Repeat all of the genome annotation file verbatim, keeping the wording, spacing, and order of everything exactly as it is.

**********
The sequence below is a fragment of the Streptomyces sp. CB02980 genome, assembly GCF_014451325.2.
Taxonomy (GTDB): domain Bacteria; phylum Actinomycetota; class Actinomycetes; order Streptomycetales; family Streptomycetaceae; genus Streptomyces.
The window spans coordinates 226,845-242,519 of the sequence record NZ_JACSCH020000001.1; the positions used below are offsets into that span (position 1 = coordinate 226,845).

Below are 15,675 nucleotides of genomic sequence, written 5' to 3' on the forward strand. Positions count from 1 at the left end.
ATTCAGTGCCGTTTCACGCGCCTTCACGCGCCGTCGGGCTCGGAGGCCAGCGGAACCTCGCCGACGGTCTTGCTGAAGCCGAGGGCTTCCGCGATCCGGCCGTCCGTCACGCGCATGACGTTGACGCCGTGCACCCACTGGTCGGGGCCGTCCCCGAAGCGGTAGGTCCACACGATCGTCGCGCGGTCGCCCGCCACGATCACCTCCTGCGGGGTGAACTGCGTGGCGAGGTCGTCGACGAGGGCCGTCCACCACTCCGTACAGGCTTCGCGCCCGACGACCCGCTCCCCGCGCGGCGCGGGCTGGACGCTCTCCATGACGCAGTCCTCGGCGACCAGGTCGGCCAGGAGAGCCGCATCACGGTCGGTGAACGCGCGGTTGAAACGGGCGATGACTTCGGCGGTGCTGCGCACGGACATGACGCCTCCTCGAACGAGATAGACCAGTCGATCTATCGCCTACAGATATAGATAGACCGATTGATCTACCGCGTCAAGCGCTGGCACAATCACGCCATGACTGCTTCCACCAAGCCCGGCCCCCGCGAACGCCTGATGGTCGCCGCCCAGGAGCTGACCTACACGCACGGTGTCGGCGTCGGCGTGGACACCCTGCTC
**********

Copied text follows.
The sequence below is a fragment of the Streptomyces sp. CB02980 genome, assembly GCF_014451325.2.
Taxonomy (GTDB): domain Bacteria; phylum Actinomycetota; class Actinomycetes; order Streptomycetales; family Streptomycetaceae; genus Streptomyces.
The window spans coordinates 226,845-242,519 of the sequence record NZ_JACSCH020000001.1; the positions used below are offsets into that span (position 1 = coordinate 226,845).

Below are 15,675 nucleotides of genomic sequence, written 5' to 3' on the forward strand. Positions count from 1 at the left end.
ATTCAGTGCCGTTTCACGCGCCTTCACGCGCCGTCGGGCTCGGAGGCCAGCGGAACCTCGCCGACGGTCTTGCTGAAGCCGAGGGCTTCCGCGATCCGGCCGTCCGTCACGCGCATGACGTTGACGCCGTGCACCCACTGGTCGGGGCCGTCCCCGAAGCGGTAGGTCCACACGATCGTCGCGCGGTCGCCCGCCACGATCACCTCCTGCGGGGTGAACTGCGTGGCGAGGTCGTCGACGAGGGCCGTCCACCACTCCGTACAGGCTTCGCGCCCGACGACCCGCTCCCCGCGCGGCGCGGGCTGGACGCTCTCCATGACGCAGTCCTCGGCGACCAGGTCGGCCAGGAGAGCCGCATCACGGTCGGTGAACGCGCGGTTGAAACGGGCGATGACTTCGGCGGTGCTGCGCACGGACATGACGCCTCCTCGAACGAGATAGACCAGTCGATCTATCGCCTACAGATATAGATAGACCGATTGATCTACCGCGTCAAGCGCTGGCACAATCACGCCATGACTGCTTCCACCAAGCCCGGCCCCCGCGAACGCCTGATGGTCGCCGCCCAGGAGCTGACCTACACGCACGGTGTCGGCGTCGGCGTGGACACCCTGCTC